Observing Experienced Teachers by @MrTRoach

Name: Tim Roach
Twitter name: @MrTRoach
Sector: Primary
Subject taught (if applicable):
Position: Year 6 teacher and English lead
What is your advice about? Observing experienced teachers

1: Give a week’s notice before asking to observe a teacher. Some will welcome you at short notice, but it’s an etiquette thing.

2: Talk to the teacher about the lesson objective and any significant areas of note. Consider one area to focus on: behaviour management, teacher modelling, AfL, questioning etc.

3: Take a pen and notepad or tablet to make notes. You will not be able to remember everything useful you observe.

4: Get involved. When the pupils are practising, go and sit with them and talk to them about their learning.

5: After the lesson, talk to the teacher about how they thought it went, ask questions and look at the children’s work. And remember to thank them!

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Observations by @theprimaryhead

Name: None given
Twitter: @theprimaryhead
Sector:  Primary
Subject: All subjects
Position: Headteacher
5 Bits of Advice About: Observations

  1. Welcome them. Relish the opportunity to have an extra pair of eyes in the room to help you analyse the effectiveness of your teaching.
  2. Ask questions. Make sure that during feedback you contribute. Ask questions about things you tried out or elements that you want to improve.
  3. Ask more questions. Make sure your observer tells you how their ‘suggestions’ will improve your teaching. Ask what would doing x look like over time.
  4. Make them count. If, after the observation, there are things to develop, work out how you’re going to put them into action. Ask the observer to help and come back later.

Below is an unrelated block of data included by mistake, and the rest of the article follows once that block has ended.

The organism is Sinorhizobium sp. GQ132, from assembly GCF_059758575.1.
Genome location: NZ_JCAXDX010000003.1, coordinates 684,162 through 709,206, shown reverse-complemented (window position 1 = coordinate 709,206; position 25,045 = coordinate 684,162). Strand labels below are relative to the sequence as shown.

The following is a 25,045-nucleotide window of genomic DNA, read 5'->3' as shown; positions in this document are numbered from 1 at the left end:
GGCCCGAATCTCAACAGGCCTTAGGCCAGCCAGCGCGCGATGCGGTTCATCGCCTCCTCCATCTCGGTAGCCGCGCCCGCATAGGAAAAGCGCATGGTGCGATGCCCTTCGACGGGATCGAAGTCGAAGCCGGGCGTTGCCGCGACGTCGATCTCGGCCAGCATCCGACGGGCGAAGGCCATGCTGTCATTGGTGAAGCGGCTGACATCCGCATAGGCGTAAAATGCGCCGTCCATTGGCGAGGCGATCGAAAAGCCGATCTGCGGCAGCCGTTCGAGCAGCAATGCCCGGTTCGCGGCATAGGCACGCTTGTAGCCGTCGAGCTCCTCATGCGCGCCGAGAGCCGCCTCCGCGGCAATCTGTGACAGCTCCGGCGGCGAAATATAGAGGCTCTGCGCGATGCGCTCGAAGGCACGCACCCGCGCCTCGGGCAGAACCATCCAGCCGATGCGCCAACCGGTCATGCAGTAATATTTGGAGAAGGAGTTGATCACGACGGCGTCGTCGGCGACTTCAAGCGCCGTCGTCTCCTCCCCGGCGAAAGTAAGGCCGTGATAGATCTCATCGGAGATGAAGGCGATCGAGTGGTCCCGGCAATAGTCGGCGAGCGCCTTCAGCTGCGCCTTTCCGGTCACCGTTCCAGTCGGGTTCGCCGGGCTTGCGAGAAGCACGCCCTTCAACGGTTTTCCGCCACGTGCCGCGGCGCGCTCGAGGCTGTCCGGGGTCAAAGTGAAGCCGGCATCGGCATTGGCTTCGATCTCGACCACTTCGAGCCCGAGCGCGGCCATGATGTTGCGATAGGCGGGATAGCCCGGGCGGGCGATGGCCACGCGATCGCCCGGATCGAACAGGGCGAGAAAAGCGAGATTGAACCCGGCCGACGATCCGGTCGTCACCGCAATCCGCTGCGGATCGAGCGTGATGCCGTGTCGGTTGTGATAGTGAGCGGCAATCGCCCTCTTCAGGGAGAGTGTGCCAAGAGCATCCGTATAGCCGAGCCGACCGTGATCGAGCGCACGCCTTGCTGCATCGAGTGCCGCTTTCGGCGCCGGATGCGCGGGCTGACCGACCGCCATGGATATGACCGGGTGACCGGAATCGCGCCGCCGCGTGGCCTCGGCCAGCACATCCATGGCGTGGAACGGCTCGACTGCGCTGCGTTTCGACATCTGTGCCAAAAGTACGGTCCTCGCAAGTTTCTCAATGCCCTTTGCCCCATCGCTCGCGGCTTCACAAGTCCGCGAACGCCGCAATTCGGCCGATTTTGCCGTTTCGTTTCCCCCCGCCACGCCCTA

5. Observe. Ask to get out of your class and see others teach too. Try to visit other teachers in different schools as well.

Observations by @MrLearnwell

Name: MrLearnwell
Twitter: @MrLearnwell
Sector:  Primary
Subject: All subjects
Position: Deputy Head
5 Bits of Advice About: Observations

  1. Pay little attention to cynical older teachers, observations are a chance to move forward with your teaching.
  2. Prepare well, but teach as you would normally. Don’t stress yourself out, you are meant to be making mistakes
  3. Attitude is often more important than aptitude so be humble. You will have development points, a good observer will try and lead you to realising these.
  4. Ask questions. You are learning to do a difficult thing.
  5. Make whatever your development points are the focus of your efforts for the next term. Your observer will want to see them improving in the next observation.

Observations by Anonymous

Name: Anonymous
Twitter: None given
Sector:  Secondary
Subject: None given
Position: Head of Department
5 Bits of Advice About:  Observations

  1. Remember the observer is ticking boxes on a form: get a blank copy in advance to help you plan what they can tick!
  2. Ensure classes are aware of your routines eg where and when to find MWBs / glue etc. Transitions between activities are tricky to manage without clear routines.
  3. Try to smile and come across as relaxed. This could involve Oscar-worthy acting, but do it!
  4. Are there school-wide expectations for lessons, eg obs displayed throughout; silent writing; No Hands Up etc? If so, build them in so you’re not criticised for not doing them.
  5. When given feedback, ask, ‘How would you have done that differently?’ – both for your development and to give the observer a box to tick next time (acts on advice).

Observations by @Bigkid4

Name: Bigkid
Twitter: @Bigkid4
Sector:  Secondary
Subject: Maths
Position: Teacher
5 Bits of Advice About:  Observations

  1. Find out what the observers are looking for.
  2. Give them what they want.
  3. Don’t confuse a great observation with great teaching. All too often they’re not the same thing at all.
  4. A great observation is one after which the outcome is you being left alone to get on with the job of teaching.
  5. A bad observation is one that necessitates further observations.